He didn’t have to do it alone though. My friends came and cleaned the house, brought me some toiletries and a change of clothes, and brought me home from the hospital, 3 days later. They also organized a meal schedule, all taking turns bringing my family meals for chemo days and the few days after my treatments. I also was fortunate enough that my girls and I had strong support from our dance and swim families as well.

I had help getting my one daughter to her dance lessons and the other one to swim. My doctor was adamant about me not being in the indoor pool environment and I couldn’t even go to my step-daughters swim meets. It broke my heart. But she was old enough to understand why I couldn’t be there. The risk of being exposed to the bacteria and germs floating around a warm moist environment like that, was too high. I was so touched that at one meet, the entire team made signs, supporting me and my step-daughter, and they all had worn pink ribbon tattoos.

At my daughters dance competitions, I had many other parents helping with costumes and keeping my daughter going in between her performances, when I was just too tired to go back and forth to the dressing room with her. I tried my hardest to keep up. I had to, not only for my own girls but for another dancer on my daughters dance team. The same time I was fighting, she was battling Hodgkins Lymphoma. I had to be strong to set an example. I was wearing a wig, but when I saw her up on stage, with her team mates and all their pretty, perfect buns, and she with her shiny, bald head, I decided to take the wig off and support her.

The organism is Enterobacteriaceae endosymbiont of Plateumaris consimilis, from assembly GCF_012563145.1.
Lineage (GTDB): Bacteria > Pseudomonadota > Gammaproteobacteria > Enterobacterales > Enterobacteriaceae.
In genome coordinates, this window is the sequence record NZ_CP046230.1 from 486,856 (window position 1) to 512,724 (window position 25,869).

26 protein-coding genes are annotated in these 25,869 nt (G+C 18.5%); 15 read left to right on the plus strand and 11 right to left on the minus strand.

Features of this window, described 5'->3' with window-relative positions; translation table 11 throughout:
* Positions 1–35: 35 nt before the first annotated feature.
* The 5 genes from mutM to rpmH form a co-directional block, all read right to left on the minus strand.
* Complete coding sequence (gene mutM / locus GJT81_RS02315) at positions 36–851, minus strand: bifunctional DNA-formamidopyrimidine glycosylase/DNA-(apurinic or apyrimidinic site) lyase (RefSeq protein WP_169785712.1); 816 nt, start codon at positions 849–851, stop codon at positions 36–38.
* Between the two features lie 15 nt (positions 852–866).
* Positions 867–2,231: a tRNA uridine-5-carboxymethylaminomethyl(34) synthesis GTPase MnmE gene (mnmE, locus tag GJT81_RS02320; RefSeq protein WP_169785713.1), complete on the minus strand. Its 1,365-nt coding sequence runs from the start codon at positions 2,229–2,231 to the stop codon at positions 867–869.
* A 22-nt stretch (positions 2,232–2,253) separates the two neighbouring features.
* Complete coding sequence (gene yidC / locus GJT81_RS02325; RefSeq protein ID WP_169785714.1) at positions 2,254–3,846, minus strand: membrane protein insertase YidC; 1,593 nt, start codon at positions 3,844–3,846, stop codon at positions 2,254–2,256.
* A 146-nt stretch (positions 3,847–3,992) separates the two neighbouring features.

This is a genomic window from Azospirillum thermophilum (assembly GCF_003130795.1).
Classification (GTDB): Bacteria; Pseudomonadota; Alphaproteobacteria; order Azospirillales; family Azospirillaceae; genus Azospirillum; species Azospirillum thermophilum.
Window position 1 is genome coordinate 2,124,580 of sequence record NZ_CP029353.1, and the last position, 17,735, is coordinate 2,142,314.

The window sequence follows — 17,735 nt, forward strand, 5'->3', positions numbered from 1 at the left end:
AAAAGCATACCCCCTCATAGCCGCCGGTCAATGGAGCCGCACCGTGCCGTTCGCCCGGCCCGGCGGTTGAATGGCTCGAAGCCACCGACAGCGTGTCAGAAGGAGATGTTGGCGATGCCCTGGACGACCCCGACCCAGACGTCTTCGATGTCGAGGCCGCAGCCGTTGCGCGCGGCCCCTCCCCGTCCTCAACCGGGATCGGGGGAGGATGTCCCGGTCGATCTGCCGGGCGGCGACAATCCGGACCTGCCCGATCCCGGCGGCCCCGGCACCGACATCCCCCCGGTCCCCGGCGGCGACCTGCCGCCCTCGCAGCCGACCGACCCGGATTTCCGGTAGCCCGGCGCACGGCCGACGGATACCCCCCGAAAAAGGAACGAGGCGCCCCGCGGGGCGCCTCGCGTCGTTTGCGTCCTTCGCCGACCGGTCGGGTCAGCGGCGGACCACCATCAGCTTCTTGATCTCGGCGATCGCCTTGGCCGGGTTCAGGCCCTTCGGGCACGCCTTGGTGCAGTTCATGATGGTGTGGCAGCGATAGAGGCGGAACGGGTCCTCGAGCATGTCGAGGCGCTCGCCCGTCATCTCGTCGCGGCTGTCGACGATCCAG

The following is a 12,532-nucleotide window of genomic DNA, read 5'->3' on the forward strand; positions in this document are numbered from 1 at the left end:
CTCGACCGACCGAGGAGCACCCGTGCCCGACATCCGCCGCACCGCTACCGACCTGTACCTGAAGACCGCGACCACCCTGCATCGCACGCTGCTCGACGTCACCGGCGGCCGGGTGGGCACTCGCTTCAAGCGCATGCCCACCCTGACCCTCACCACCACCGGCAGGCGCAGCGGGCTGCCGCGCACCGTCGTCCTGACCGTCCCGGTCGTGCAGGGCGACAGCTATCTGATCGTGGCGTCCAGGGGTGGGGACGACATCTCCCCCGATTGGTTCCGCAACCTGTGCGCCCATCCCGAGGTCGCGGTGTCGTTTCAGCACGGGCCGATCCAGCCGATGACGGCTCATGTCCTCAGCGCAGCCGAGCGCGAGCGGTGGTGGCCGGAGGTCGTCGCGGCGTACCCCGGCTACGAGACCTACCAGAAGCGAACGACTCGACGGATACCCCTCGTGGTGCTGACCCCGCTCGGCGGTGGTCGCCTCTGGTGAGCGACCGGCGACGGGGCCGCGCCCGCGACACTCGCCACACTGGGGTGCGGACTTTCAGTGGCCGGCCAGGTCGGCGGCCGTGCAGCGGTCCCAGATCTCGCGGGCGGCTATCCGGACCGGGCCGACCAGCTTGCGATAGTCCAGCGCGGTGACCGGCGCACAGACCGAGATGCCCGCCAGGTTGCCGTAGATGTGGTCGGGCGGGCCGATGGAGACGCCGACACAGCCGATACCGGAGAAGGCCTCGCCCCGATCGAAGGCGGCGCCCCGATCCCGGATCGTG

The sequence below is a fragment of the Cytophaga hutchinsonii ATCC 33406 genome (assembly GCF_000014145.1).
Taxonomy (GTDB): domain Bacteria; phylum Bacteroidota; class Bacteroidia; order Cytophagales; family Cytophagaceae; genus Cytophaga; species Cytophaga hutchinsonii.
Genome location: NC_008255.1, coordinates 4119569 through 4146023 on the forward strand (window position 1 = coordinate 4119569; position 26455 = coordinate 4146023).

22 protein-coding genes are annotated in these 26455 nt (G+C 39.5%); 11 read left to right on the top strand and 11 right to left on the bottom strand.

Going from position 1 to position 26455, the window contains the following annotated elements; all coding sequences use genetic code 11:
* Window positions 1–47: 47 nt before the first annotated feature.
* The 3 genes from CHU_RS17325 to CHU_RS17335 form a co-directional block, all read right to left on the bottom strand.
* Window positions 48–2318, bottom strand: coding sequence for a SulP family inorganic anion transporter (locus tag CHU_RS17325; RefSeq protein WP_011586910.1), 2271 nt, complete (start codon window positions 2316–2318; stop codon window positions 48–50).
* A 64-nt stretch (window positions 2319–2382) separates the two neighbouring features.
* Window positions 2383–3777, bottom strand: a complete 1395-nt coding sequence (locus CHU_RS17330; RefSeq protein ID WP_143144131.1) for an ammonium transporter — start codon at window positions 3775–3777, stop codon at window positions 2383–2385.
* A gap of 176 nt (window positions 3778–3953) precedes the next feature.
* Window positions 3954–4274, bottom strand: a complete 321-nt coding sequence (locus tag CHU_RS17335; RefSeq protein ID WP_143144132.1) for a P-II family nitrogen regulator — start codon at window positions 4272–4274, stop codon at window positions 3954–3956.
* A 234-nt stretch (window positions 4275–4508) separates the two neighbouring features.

I kept working, with the exception of the few days the flu business, until I developed hand foot syndrome. One Sunday, my palms got red and started itching. The next morning, they were painful and my feet were the same. I couldn’t even hold the steering wheel, to take my 30 minute drive to work. In tears, and not understanding what was happening, I had to call in. My friend, Julie came out in the awful Oswego County weather and drove me to my doctor. I was taken out of work and put on temporary disability. A few weeks later, I also had started developing neuropathy. All of this was side effects from the chemo.

This got me pretty down. My friends and family were so good about keeping my spirits up. They continued to bring meals, help me keep my kids schedules up and just be there to talk when I needed it. Despite how awful the chemo made me feel, I never once felt alone or abandoned. It was during this whole ordeal, I really realized how blessed I was. I had all these people, taking time out of their day, to drive me to my appointments and help me care for my family. Even when I was feeling well enough to take myself, they would still come and sit with me at chemo.

Now after the chemo and 37 treatments of radiation, I am coming up on my “cencerversary”. I am cancer free. I have learned that I want to help others fight the fight. Ideally, I would love to see a world where no one has to fight cancer at all, but if I can help someone get through it, just a little easier, then I will. I haven’t figured out just how I can help, but maybe it will be just by sharing my story.